A, representative confocal images of proximal convoluted tubules of the mouse kidney using antibodies specific
for NHERF-1 (a) and NHERF-2 (b). c is the merged images showing the localization of NHERF-1 in the microvillar
membranes and NHERF-2 predominantly in a region just below the microvilli. B, electron microscopical images of
wild-type renal proximal tubules using immunogold showing the localization of NHERF-1 in the microvillus (a) and
NHERF-2 in vesicle-rich region at the base of the microvilli (b). (Figures adapted from Wade et al. 2003.)
2004). To study the role of NHERF-1 in the regulation
were harvested from wild-type and NHERF-1 null mice,
PKA was activated ex vivo, and NHE3 activity was
measured as the amiloride inhibitable component of
pH gradient-stimulated uptake of sodium (Weinman
et al. 2003c). Basal NHE3 activity did not differ between
wild-type and knockout BBM consistent with the finding
that the abundance of the transporter was not altered
in NHERF-1 null mice. Activation of PKA resulted in
a 50% decrease in NHE3 activity in wild-type BBM
but failed to affect the activity of the transporter in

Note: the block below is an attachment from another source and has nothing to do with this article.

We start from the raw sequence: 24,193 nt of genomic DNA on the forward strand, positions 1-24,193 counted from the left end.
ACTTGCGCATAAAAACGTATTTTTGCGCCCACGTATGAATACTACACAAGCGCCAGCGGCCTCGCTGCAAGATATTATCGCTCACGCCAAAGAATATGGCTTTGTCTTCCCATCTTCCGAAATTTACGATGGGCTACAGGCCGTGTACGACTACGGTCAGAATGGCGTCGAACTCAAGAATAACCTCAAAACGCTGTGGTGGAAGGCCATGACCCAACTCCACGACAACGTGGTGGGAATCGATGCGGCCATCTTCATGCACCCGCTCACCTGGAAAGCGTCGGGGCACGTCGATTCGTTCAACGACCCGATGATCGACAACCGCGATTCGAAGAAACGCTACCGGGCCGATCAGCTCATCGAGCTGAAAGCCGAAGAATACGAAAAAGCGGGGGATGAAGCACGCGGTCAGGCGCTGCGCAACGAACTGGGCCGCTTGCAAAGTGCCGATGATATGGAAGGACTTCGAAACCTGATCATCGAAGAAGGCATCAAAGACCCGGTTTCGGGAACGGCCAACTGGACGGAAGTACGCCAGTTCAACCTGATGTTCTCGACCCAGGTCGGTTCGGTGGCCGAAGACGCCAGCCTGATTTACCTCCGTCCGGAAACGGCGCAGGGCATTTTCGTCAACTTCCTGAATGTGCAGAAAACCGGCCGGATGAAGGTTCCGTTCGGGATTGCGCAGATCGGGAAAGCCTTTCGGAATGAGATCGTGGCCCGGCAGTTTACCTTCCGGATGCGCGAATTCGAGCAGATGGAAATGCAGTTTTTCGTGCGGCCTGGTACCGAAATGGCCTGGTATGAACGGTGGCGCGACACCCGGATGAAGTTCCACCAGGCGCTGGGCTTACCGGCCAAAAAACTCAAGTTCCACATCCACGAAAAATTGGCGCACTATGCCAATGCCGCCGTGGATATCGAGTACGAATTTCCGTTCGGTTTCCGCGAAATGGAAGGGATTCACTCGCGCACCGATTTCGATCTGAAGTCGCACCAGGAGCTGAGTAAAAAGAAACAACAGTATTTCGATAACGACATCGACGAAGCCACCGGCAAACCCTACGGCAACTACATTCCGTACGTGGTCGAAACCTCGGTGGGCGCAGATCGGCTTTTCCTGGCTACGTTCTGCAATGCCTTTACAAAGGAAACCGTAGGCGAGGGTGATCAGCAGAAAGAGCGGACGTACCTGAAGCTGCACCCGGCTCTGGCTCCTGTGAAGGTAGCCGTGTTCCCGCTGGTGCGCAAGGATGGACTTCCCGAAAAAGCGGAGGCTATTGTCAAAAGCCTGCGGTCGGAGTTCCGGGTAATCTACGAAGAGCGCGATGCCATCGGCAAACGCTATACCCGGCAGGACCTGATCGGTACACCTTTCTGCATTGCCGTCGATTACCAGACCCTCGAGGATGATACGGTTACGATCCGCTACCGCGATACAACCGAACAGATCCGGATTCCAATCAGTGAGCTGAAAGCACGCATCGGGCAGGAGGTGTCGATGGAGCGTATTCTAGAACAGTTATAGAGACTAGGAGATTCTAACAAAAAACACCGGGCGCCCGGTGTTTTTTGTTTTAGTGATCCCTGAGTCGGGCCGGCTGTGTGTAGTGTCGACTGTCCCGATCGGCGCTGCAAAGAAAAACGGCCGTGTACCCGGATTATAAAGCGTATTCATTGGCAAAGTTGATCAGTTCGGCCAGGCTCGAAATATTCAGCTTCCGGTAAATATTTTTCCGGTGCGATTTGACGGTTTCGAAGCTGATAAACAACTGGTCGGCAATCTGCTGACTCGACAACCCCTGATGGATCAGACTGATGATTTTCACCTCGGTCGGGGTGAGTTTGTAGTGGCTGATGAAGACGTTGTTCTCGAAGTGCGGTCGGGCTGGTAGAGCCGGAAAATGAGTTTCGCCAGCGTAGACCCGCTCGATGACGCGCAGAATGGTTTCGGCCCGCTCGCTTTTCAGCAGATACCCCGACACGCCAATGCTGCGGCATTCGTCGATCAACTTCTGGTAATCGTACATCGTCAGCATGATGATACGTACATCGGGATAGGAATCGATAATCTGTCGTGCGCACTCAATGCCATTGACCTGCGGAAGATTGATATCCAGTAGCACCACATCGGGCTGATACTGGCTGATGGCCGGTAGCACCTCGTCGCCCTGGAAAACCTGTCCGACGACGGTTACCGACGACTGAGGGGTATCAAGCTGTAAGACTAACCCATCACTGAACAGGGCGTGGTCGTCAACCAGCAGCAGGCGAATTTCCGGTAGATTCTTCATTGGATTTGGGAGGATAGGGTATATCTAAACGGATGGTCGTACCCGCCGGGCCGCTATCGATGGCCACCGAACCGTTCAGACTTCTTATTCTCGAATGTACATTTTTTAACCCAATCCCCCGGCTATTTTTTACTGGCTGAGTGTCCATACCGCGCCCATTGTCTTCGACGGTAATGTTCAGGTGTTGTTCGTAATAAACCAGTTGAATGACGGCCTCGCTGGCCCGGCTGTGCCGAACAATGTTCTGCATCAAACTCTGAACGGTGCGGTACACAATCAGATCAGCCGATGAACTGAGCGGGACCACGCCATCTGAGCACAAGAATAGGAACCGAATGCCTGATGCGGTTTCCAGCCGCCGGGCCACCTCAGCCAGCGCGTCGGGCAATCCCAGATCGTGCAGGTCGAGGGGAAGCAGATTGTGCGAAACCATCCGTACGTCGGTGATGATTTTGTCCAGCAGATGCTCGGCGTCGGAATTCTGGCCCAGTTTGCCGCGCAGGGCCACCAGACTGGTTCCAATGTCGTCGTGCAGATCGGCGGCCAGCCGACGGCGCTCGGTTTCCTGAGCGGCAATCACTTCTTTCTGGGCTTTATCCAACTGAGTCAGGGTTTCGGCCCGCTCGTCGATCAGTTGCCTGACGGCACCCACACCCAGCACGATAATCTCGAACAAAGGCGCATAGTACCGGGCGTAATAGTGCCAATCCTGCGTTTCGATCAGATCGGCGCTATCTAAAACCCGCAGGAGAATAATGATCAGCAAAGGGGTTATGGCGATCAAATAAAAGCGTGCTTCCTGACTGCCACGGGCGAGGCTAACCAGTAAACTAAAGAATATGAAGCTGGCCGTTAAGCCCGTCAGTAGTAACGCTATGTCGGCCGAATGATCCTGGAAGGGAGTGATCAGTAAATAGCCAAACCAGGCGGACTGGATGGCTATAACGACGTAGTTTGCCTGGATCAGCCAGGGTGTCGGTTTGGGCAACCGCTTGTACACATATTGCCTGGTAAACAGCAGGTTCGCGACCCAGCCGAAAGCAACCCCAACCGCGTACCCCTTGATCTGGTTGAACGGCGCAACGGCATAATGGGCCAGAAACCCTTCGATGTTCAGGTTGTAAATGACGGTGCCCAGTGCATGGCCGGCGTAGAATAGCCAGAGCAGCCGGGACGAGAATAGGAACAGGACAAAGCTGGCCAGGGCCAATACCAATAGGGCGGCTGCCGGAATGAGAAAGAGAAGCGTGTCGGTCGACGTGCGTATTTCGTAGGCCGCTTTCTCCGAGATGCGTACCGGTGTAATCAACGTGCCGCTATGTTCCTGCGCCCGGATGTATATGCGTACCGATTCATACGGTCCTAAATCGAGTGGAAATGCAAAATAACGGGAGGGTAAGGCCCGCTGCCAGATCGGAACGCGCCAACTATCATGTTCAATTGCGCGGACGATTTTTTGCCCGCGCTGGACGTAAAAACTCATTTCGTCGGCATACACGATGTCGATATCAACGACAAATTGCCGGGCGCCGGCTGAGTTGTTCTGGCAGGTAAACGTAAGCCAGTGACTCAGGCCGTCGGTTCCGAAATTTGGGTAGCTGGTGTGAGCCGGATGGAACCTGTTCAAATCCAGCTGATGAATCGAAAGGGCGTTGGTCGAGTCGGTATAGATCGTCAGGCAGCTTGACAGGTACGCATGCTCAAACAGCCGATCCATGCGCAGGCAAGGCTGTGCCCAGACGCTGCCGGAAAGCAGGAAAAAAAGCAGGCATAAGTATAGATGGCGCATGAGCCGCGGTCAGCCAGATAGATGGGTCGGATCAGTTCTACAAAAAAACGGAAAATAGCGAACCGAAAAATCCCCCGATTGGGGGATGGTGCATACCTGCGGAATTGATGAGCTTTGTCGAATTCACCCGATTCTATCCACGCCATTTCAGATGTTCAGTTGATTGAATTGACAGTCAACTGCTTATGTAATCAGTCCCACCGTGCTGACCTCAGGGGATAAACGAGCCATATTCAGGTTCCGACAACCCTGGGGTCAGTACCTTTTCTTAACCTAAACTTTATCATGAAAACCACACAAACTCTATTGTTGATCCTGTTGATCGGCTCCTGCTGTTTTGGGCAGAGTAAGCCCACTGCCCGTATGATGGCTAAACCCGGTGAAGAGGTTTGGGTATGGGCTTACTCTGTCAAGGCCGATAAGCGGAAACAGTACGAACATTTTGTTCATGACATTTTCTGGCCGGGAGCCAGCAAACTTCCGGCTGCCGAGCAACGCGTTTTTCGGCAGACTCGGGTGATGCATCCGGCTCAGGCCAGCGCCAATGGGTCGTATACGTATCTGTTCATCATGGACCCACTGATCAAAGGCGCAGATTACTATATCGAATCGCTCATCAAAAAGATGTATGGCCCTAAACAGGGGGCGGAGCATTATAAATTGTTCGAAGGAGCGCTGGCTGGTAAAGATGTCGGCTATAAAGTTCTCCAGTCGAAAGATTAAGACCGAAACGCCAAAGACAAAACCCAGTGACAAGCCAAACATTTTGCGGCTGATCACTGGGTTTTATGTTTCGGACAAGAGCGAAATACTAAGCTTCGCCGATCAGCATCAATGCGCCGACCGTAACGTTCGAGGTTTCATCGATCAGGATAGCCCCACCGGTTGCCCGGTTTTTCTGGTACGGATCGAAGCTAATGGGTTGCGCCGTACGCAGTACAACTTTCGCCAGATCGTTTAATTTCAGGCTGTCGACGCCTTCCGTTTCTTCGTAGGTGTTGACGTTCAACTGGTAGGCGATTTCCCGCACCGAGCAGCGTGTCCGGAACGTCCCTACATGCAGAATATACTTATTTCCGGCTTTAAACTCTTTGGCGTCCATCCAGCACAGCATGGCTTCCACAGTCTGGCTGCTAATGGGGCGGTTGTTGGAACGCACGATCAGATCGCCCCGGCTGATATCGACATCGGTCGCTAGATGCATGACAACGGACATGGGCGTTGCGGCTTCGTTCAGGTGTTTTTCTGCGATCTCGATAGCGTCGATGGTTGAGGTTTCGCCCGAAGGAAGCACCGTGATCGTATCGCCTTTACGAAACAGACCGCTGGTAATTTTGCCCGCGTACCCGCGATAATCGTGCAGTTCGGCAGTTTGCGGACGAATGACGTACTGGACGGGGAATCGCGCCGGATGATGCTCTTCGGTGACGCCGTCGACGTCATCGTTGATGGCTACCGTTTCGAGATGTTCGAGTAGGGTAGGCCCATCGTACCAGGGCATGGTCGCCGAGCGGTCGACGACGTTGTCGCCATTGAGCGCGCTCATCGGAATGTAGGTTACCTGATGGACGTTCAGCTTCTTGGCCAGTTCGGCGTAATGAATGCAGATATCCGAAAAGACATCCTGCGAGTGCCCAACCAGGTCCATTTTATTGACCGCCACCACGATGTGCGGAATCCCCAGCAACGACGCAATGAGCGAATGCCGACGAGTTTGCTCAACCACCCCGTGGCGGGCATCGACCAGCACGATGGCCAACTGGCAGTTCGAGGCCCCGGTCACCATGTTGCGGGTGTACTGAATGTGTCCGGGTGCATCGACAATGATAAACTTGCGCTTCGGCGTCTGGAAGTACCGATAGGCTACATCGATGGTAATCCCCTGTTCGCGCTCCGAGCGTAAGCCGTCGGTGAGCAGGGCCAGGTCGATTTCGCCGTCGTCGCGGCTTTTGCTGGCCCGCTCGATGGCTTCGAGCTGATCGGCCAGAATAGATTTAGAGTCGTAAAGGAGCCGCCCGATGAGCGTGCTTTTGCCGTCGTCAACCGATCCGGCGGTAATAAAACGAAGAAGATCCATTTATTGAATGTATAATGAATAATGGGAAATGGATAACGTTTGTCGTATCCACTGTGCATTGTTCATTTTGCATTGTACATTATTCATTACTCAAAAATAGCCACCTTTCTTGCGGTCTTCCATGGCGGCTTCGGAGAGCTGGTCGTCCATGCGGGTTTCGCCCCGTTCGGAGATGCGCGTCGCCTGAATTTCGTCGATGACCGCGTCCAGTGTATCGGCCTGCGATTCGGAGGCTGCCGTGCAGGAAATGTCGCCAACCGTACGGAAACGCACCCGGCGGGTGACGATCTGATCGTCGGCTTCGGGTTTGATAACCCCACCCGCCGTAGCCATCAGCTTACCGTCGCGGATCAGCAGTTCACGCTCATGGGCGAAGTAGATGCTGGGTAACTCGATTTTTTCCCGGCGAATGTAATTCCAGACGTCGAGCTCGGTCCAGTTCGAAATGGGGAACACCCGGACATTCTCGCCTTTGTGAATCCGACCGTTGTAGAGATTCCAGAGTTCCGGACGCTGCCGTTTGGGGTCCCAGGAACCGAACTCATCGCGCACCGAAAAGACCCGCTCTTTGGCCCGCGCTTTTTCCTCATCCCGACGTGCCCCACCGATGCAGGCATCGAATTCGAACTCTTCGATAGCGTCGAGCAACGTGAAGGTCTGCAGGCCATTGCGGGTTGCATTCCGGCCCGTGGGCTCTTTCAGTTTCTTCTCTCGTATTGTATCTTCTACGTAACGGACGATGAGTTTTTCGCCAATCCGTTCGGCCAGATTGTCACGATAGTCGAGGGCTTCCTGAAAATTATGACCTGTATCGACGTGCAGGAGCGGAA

NHERF-1−/−membranes. The defect in the regulation
of NHE3 in NHERF-1 null renal BBM was associated
the biochemical signature of this form of regulation,
despite the presence of normal amounts and activity of
BBM PKA. The abundance of NHERF-2 and PDZK1 also
was not different. We concluded that NHERF-1 uniquely
transduces the cAMP signals that inhibit NHE3 activity
C ?The Physiological Society 2005
30E. J. Weinman and others
J Physiol 567.1
and that NHERF-2 and PDZK1 could not substitute for
the absence of NHERF-1.
activity in cultured renal proximal tubule cells from
PKC to the same extent in both cell types. Basal NHE3
activity determined using fluorescence measurements
did not differ between the cell types but while PTH
and forskolin significantly inhibited NHE3 activity in
activity in NHERF-1 null cells. Infection of NHERF-1−/−
proximal tubule cells with adenovirus-GFP-NHERF-1
inhibition of NHE3 activity and that the effect of
NHERF-1, NHERF-2 and PDZK1 were not redundant,
as they appeared to be in transfected PS120 cells (Yun
et al. 1997).
NHERF-1 regulates renal brush border abundance
Male and female NHERF-1−/−mice exhibit a decrease
in the serum concentration of phosphate, an increase
in the urinary excretion of phosphate, and a decrease
in the renal BBM expression of Npt2a, the major
regulated sodium-dependent phosphate transporter in
the proximal convoluted tubule (Shenolikar et al. 2002;
Murer et al. 2003; Bacic et al. 2004; Biber et al. 2004).
These results were consistent with expression studies in
OK cells, a proximal tubule cell line, where disruption
of binding of NHERF-1 to ezrin resulted in reduced
membrane expression of Npt2a (Hernando et al. 2002).
A physiological approach was undertaken to discern the
involvement of NHERF-1 in the regulation of Npt2a.